I got lucky today! I had been wanting to try a first time activation for Mount Mingus W4T/SU-008.
The problem was the only road to get to the trail head, Newfound Gap, had been closed off and on throughout the winter because of snow and ice. The night before my hike I had planned on another summit because the road was still closed. As luck would have it the park service issued a Twitter late in the evening that the Gap road was open!
I awoke early knowing that I would have a long day ahead of me. I had read a few reports of hikers that had hiked to Mingus and knew I would be in for almost a mile of pretty tough bushwhacking in addition to the mile and a half along the Appalachian Trail On the way up the Gap road I was treated with some beautiful views of the snowy Smokey Mountains.
I arrived at my trail head shortly after 7am. I had decided to begin my hike on the Clingman Dome Road. As you can see below my little Smart car got me to the gates at the closed Dome road.
I had a little over a mile on the Dome road to the area where I would intersect the AT. The snow there was fresh and was generally 4 to 6 inches deep. Deeper in a few spots but they were few and far between. The sun was starting to make its way over the mountains and the wind was blowing at a good clip. The temp was hovering around 15 to 20 degrees. I made good time on the Dome road. I stopped several times to take photos.
Looking Back on my tracks....
To the right you will see where I entered the Appalachian Trail. There was a faint set of footprints in the snow. I guess I am not the only crazy person out there! This part of the trail was pretty easy. And the snow made the trail nice and soft. This section of the AT was very quiet and beautiful. The snow was heavy on the trees and insulated you from most sounds. It was peaceful.
My ugly mug...
I followed the AT as it wound its way up the bluff. After about a quarter of a mile the AT broke onto the ridge. I turned left and got ready for my bushwhack to the summit. On paper it looked to be a little over a mile. It may be a mile but it didn't feel like it. As you can see there were many blow downs. Some I went around, some I went over, and some I crawled under. What fun! I climbed along the ridge line which had some great views of Mount LeConte.
It took me every bit of 4 hours to finally reach the summit. The wind was blowing pretty hard so I tried to find a spot to set up. I found a small depression on the leeward side of the summit and I dug in. I tried to scoop out as much snow as possible and made a simple wind block with my tarp. I was very happy that I packed my sleeping bag. After setting up I zipped up into my sleeping bag to keep warm. I Had my Buddipole setup as a vertical and began calling CQ. There was a lot of activity on my "new" bands and a lot of action on or near the freq's I had alerted to. I moved up and down the bands but was having no luck.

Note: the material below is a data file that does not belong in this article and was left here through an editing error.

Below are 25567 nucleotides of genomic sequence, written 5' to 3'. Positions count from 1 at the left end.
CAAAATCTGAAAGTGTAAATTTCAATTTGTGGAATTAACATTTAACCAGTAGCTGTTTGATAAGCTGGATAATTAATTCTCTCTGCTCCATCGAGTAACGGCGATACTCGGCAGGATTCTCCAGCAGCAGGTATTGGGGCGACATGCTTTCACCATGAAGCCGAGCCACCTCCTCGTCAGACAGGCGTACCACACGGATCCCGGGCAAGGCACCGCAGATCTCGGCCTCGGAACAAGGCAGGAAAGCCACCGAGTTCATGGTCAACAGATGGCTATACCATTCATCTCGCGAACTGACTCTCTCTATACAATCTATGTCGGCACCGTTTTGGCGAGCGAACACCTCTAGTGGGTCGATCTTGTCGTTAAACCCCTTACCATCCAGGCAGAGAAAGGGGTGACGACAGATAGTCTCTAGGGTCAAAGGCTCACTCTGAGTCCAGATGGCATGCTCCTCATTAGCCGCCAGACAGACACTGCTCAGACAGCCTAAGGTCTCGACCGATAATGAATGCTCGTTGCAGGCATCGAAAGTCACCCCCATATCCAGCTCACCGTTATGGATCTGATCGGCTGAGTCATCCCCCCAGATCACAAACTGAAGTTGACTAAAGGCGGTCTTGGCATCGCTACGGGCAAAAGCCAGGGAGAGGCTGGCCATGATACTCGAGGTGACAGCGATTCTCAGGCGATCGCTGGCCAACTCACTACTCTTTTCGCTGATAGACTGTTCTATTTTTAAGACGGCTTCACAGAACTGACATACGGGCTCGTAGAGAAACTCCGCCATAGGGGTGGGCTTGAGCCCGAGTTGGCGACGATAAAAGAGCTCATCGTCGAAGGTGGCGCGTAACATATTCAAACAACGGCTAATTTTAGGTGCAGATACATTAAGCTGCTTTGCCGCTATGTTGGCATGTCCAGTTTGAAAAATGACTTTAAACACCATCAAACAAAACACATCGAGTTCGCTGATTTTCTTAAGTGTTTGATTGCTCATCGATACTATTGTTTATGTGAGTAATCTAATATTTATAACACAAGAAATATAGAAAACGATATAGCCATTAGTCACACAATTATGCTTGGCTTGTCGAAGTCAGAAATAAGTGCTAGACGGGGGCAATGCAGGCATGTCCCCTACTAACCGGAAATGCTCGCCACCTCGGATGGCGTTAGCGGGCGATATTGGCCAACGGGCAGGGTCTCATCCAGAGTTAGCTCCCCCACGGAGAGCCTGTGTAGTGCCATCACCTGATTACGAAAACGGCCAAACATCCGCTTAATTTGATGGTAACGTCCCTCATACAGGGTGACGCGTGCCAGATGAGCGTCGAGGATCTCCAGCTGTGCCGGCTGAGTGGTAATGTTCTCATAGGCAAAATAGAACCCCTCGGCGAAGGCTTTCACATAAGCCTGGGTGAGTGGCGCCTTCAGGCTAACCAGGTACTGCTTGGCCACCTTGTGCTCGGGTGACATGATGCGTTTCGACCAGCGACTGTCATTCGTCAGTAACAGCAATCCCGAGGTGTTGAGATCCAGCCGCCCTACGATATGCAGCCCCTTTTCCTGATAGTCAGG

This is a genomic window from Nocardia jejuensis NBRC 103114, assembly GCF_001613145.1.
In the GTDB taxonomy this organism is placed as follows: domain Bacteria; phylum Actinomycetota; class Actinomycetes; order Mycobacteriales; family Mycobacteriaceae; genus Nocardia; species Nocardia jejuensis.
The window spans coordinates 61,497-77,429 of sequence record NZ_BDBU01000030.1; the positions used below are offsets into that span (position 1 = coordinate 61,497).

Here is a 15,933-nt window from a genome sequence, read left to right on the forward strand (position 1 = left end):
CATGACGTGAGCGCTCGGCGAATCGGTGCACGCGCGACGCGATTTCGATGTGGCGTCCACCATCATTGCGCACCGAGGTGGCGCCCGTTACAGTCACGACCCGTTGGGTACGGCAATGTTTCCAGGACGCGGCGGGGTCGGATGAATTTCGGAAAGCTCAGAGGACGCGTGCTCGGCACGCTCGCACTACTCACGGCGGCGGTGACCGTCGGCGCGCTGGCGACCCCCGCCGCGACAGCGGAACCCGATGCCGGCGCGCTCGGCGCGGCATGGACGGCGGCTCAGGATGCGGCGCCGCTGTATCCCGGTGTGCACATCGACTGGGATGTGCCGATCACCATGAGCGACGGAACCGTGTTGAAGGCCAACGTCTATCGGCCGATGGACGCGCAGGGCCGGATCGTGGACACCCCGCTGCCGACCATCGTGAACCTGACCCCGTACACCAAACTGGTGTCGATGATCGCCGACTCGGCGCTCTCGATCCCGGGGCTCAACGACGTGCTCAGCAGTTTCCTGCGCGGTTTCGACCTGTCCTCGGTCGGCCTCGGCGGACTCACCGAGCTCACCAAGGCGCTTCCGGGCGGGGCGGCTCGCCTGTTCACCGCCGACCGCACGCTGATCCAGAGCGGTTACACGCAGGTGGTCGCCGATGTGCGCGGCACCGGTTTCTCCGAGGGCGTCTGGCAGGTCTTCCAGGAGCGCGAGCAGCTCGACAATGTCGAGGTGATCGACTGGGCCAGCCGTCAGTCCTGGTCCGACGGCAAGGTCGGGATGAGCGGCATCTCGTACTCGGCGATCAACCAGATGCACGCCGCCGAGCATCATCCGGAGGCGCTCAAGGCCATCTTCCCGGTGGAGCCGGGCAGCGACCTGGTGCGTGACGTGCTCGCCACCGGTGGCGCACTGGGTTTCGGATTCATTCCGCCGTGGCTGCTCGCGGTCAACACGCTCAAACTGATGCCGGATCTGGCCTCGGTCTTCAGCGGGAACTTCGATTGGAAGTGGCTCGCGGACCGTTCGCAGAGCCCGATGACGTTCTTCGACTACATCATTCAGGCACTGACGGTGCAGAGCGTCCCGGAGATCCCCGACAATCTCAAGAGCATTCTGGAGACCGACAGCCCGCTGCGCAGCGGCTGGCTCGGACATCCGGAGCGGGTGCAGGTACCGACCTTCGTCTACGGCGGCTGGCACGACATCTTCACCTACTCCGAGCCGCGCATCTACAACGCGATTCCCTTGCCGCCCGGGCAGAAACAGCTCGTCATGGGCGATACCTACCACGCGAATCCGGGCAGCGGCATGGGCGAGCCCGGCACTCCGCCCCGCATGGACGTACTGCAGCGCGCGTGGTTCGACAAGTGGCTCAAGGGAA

I reset my Buddipole as a dipole and started to make some contacts. I need to get some feedback from other Buddipole users on their vertical setups because I have not had much luck thus far.
Thanks to :
And a special thanks to N4EX for all the help in finding a clear spot on the band. It gets tough to multitask in a pair of mitten hands.
I would have stayed and worked the pileup if one existed but there didn't seem to be many takers. I packed up and started back down the mountain. On the way back I decided to follow the AT all the way to the Newfound Gap parking area. In hindsight I should have just retraced my footsteps back. The trail was wearing on me and I was getting tired. On the way back the temp began to rise and the snow got wet. I shed my outer layer and carried on. I finally made the parking lot. In the morning it was empty and cold. But it was now packed full of tourists and 50 degrees. I got back to the Smart Car about 3:30 for a total on the mountain time of about 8 1/2 hours.
It was a very satisfying first activation of Mount Mingus. Everything went to plan and I had a great day. There are a few improvements I would like to make.
First, I need to find a better way to record my contacts. The steno pad kept getting wet and started to tear.
Second, I need to study up on the Buddipole Vertical setups so that I can use them effectively.
Third, I would like to shed some weight from my setup. This is an ongoing process with any backpacker and will come with time.
Well thanks for stopping in and feel free to leave a message or comment
73's and Keep Climbing!!!!